The eye doctor looked at me clinically, calmly and said, “There does not appear to be any obvious reason why your 6th optic nerve stopped working. Could be just a…
The eye doctor looked at me clinically, calmly and said, “There does not appear to be any obvious reason why your 6th optic nerve stopped working. Could be just a virus and your vision will clear up on its own. But we’ll have to have an MRI done to rule out a brain tumor or stroke.”
This is the kind of thing one hears at the age of 59, a sort of welcome basket to 60 packed with nasty shit I don’t want to think about.
A week before the appointment, my vision had gone double. While driving, the right side of the road looked as if it were in the middle of the road at an angle. A person six feet away looked like twins.
I’ll admit that I’m a worrier.
As soon as the doctor said the word ‘tumor’ I was sure that was exactly what had caused the problem. A friend of mine had told me only recently that if I died today, I’d have lived an amazing life and should have no regrets—especially since I have three grandchildren. How prescient of my friend to predict my impending demise so accurately!
But kicking the bucket now was not, I told myself firmly, going to happen because I’d promised I would be there for my grandchildren for a long, long time.
You have to wonder how many people have similar objections to death, as if the Grim Reaper actually listens.
One minute we’re raising perfectly reasonable objections, and the next we find ourselves suspended in the air looking down at our bodies on the operating table, in the car wreck, or slumped at a restaurant table by the hidden bits of almond garnish we had told the waiter we were allergic to.
The MRI brain scan came out negative. Miraculously, my baseball-sized (it had actually grown to be larger than my whole head) tumor did not exist. Within two weeks my vision started to clear up.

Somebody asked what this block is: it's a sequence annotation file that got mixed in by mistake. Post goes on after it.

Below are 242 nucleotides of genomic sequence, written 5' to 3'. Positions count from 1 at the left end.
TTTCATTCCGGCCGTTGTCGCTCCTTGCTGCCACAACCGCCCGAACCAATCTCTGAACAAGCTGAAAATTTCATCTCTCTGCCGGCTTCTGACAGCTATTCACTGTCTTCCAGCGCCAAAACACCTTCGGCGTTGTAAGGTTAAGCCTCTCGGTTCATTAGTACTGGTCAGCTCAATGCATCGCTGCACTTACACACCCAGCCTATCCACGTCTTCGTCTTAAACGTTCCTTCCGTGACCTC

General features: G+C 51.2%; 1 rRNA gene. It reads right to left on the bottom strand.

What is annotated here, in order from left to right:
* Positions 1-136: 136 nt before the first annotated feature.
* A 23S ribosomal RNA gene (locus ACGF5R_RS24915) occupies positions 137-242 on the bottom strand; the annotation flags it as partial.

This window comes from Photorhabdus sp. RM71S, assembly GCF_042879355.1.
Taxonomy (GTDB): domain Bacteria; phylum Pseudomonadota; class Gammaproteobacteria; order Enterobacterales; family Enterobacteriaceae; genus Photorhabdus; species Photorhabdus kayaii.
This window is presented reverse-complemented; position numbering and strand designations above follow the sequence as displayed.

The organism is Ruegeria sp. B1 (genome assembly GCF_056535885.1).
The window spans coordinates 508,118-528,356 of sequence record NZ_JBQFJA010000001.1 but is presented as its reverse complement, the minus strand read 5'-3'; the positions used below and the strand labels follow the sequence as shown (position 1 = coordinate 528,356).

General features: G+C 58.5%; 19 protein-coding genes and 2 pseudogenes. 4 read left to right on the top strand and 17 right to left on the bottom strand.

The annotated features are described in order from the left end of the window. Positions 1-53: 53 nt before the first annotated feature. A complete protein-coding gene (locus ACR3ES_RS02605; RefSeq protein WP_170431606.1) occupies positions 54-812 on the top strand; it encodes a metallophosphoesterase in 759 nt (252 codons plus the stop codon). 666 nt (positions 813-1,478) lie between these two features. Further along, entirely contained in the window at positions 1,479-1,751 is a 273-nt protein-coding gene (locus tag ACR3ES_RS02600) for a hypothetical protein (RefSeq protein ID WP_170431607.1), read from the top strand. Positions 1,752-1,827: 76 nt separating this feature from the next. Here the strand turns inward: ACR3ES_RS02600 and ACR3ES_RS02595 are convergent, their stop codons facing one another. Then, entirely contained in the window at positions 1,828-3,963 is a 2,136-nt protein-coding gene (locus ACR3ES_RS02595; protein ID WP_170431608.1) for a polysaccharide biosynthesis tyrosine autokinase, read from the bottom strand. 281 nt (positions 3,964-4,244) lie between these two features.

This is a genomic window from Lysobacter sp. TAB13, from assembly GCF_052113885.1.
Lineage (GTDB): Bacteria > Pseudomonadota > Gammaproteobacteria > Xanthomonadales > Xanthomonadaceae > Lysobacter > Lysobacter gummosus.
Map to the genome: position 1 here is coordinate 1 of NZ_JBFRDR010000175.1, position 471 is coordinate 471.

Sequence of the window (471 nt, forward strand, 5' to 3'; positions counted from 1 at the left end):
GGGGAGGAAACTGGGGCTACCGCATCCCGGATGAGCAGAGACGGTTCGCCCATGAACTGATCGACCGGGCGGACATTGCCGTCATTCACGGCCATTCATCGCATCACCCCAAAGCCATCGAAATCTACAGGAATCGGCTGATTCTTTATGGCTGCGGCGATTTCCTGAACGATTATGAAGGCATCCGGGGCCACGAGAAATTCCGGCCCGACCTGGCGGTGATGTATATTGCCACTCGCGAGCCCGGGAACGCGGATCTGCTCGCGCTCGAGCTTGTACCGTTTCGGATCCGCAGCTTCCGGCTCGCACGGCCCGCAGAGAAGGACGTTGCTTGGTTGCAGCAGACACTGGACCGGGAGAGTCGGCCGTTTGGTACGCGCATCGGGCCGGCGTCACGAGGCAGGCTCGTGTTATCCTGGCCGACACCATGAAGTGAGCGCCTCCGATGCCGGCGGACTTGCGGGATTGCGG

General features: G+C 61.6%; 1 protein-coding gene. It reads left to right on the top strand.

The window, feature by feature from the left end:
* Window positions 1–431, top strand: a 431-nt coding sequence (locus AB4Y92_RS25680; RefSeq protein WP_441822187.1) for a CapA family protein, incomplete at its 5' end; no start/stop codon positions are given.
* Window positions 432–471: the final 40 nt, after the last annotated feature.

When you hear the word ‘tumor’ from a doctor, though, you can’t ever fully forget it.
The word sticks to your consciousness as vigorously as any stage 4 glioblastoma grips your brain. Trying to force the fear out doesn’t work. What author Siddhartha Mukherjee called “The Emperor of All Maladies” rules the fretful underworld of our everyday existence, and the only way to deal with this reality is to accept it and let the fear flow out as quietly as it flowed in.
With this in my mind, I went snowshoeing in the Vermont woods today after a heavy snowfall.
Even with the snowshoes on, each step took me two feet down, and I began to sweat in the chill air as I churned deeper into the woods. Fresh deer tracks in the path showed they’d been there just before me.
I paused when I reached the Falls. In other seasons, this part of the brook is where water cascades over wide, flat rocks coated in thick green moss. Today, a gap in the snow showed only a peek of the rushing water beneath, and the sound of the water was muffled by the heavy snow that clung to tree branches like a thick white parka. I stood there, listening and looking at nothing, for a long while, until I saw with a start three deer leaping to the left and away up the hill, the sides of their faces and big bright eyes and their broad tan flanks one after the other visible only briefly between the trunks of cedar trees.
The cedar trees….the bark of cedar trees…I stared at the bark of the nearest tree and saw its dark brown color in stark contrast to the white snow all around, and noticed the texture of the bark, the pattern of narrow lines of vertical growth separated by troughs, and the way branches grew out of the bark as if they had muscled their way through a curtain, leaving semicircles of growth around them.
And then like a camera that zooms away from its subject, I took in the whole scene of cedar trees, dozens of them along both banks of the Falls, and the flowing mounds of snow around the base of their trunks, white snow that in the shade of the cedars became light and even dark blue, with the brown corduroy of the cedar trunks rising out of the blue and blending with the snow-covered boughs towards the thick canopy of branches above.
After a time—I can’t measure it in minutes—I trudged back out of the forest and came into the field by my house.
The sun was just starting to come out after the last remnants of storm clouds melted away, so here the snow was blindingly white.
I went inside and ate hot chicken soup by the fire.
#grandfathers #grandparents #NEK